Emboldened by the success of De Ushuahia a La Quiaca, Santaolalla dedicated himself to production work, and he aimed his focus on Mexico, which was undergoing political upheaval in the late '80s. The country was suffering from an economic crisis in the 1980s, and when an earthquake struck Mexico City in 1985, killing 10,000 people, the situation there turned dire. Moreover, the presidential election of 1988 took a fateful turn when the computer the country planned to use to count votes, a brand-new IBM AS/400, suddenly crashed on the day of the election. The government publicly announced "se cayó el sistema" (the system crashed), and when the votes were tallied later, the Institutional Revolutionary Party (PRI) candidate, Carlos Salinas, was declared the winner. This was expected, for the PRI party had controlled the government for the preceding 59 years (1929-1988); however, this was the first time the vote was controversial, and consequently "se cayó el sistema" became a cynical Mexican catch phrase. In turn, the PRI party fractured, resulting in the emergence the following year of the left-wing Party of the Democratic Revolution (PRD). Moreover, the state-controlled media monopoly in Mexico began to break down around this time, and the longtime ban on rock concerts in Mexico City, enacted in 1968, also came under pressure following a government-approved Rod Stewartconcert in the state of Queretaro in 1988.
The door to Hollywood was now opened, and Santaolalla found himself fielding a series of soundtrack opportunities. First came Amores Perros (2000), released as a two-CD soundtrack for the Alejandro González Iñárritu film of the same name. The soundtrack featured original music by Santaolalla as featured in the film, and it also featured newly recorded songs from major Latin acts such as Julieta Venegas, Café Tacuba, Control Machete, Illya Kuryaki and the Valderramas, and Ely Guerra. Both the film and the soundtrack were widely praised, and a few years later Santaolallacomposed the soundtrack for Iñárritu's next film, 21 Grams (2003). Then, introduced to Brazilian director Walter Sallesby Iñárritu, Santaolalla was invited to compose the soundtrack for The Motorcycle Diaries (2004). This score won him the BAFTA Award (British Academy Award) in February 2005 and set the stage for his Golden Globe and Oscar wins shortly afterward for Brokeback Mountain (2005).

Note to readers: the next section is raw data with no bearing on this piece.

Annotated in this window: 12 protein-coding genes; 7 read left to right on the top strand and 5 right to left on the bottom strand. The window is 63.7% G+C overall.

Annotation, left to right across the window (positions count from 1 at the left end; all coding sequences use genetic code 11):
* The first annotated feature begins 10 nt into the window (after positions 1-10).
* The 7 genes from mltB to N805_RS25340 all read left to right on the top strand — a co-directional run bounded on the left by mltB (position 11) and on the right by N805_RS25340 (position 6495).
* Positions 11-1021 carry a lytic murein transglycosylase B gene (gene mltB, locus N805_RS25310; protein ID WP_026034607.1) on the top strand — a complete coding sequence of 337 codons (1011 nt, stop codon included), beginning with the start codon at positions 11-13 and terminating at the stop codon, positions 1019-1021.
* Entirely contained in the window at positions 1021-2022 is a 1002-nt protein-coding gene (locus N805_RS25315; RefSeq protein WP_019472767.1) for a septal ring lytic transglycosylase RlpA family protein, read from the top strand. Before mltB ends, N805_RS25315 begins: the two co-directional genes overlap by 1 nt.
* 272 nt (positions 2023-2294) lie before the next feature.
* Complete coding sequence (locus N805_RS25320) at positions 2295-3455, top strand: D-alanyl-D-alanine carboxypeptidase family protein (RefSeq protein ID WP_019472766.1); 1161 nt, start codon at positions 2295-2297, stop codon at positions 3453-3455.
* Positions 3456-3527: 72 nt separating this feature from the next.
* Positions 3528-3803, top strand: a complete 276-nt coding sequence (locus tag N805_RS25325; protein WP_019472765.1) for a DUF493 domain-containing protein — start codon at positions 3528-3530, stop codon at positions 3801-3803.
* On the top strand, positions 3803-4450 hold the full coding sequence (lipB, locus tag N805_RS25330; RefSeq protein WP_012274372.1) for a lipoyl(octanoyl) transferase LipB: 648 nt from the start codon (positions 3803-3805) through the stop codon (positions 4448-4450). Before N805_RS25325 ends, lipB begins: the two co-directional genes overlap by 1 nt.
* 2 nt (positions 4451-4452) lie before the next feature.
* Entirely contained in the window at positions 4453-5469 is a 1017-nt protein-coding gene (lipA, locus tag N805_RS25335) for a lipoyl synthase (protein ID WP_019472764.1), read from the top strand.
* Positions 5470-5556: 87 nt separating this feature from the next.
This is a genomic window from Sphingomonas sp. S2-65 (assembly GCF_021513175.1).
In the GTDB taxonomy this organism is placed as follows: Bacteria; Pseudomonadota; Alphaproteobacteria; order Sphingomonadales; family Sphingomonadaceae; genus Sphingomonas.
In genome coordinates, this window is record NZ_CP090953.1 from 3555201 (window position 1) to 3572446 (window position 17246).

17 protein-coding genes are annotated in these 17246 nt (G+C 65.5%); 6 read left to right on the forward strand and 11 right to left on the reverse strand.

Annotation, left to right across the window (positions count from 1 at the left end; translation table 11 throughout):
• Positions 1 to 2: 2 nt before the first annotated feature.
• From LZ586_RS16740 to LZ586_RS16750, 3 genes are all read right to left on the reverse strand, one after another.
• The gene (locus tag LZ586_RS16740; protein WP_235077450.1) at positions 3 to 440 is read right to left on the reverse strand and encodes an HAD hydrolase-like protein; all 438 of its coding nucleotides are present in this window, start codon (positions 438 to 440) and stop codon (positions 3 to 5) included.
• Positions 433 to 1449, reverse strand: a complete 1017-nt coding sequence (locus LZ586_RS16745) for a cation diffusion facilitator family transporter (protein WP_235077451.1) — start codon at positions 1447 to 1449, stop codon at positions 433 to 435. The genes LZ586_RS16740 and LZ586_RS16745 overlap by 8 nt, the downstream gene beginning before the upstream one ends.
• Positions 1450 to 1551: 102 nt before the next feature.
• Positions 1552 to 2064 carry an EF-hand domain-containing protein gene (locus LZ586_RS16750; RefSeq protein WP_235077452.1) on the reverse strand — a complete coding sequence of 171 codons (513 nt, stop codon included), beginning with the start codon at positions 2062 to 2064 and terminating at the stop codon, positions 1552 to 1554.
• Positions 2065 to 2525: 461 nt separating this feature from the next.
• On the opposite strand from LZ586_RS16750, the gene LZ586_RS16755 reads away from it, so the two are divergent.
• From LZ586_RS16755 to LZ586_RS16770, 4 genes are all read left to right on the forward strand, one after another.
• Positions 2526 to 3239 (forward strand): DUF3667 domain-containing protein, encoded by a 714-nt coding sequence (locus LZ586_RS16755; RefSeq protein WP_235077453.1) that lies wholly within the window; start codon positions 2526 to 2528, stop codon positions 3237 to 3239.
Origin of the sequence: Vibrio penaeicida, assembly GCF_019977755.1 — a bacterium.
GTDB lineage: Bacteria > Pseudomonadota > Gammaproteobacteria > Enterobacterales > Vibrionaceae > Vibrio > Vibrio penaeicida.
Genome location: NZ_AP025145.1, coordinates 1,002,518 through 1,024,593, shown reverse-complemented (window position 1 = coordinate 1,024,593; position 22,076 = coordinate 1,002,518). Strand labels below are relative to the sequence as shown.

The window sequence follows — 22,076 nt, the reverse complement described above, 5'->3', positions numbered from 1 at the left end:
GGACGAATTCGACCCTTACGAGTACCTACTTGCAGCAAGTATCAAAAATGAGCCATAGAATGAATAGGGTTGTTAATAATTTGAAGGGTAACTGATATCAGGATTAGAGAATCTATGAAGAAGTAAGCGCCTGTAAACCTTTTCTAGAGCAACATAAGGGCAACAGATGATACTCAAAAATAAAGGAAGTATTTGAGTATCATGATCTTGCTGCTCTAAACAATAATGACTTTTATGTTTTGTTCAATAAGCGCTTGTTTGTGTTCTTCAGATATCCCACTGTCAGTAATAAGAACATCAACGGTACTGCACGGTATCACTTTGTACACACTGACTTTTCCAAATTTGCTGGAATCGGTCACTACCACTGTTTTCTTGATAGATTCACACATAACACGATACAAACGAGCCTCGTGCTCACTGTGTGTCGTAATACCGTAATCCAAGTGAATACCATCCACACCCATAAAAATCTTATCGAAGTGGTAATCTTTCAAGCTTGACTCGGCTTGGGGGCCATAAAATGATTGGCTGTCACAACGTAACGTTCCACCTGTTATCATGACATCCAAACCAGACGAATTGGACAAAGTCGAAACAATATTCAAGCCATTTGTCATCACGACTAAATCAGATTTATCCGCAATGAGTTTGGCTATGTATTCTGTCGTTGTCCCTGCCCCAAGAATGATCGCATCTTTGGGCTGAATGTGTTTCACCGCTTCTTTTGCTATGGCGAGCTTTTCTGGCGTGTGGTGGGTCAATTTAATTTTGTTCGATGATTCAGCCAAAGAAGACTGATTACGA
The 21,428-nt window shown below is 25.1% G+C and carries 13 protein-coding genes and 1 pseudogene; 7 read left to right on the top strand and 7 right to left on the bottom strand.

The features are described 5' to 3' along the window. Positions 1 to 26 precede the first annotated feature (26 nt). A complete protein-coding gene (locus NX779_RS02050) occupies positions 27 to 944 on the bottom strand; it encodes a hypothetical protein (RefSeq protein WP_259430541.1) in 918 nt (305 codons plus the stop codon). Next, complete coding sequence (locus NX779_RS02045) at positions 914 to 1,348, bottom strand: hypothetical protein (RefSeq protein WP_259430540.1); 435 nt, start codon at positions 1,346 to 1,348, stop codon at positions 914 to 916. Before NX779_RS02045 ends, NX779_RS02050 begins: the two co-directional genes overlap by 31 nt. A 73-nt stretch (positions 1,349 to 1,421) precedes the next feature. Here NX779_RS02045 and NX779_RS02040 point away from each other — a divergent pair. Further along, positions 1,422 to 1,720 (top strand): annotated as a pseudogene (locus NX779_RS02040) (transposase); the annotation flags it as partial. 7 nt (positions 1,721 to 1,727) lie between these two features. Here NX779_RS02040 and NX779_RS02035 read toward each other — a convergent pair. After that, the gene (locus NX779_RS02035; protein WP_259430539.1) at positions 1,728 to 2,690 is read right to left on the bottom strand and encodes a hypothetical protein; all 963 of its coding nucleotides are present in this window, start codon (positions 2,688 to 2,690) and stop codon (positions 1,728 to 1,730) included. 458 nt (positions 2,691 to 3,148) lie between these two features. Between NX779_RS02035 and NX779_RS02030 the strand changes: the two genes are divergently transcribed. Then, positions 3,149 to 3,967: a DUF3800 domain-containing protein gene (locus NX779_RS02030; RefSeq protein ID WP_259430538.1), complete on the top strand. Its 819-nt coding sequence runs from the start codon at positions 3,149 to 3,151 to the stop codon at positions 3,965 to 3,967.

Santaolalla got the job thanks to another chance meeting, this time with Taiwanese-American director Ang Lee. Upon reading the script for the film as well as the short story by Annie Proulx upon which the film was based, Santaolallacomposed the soundtrack -- before the movie was even shot, a rare practice in Hollywood. Lee was actually able to study the soundtrack beforehand, keeping it in mind as he went about scouting locations for Brokeback Mountain, in addition to while he shot the film. Brokeback Mountain was as controversial as it was acclaimed when it opened in late 2005, and the buzz surrounding it garnered Santaolalla a lot of media attention, all the more so when he won a Golden Globe for "A Love That Will Never Grow Old," an original song of his performed by Emmylou Harris and co-written by Bernie Taupin,Elton John's longtime lyricist. An Oscar followed, this time for Best Score. The Academy Award complemented his 2005 Latin Grammy Award from the prior year, which he'd won for Producer of the Year.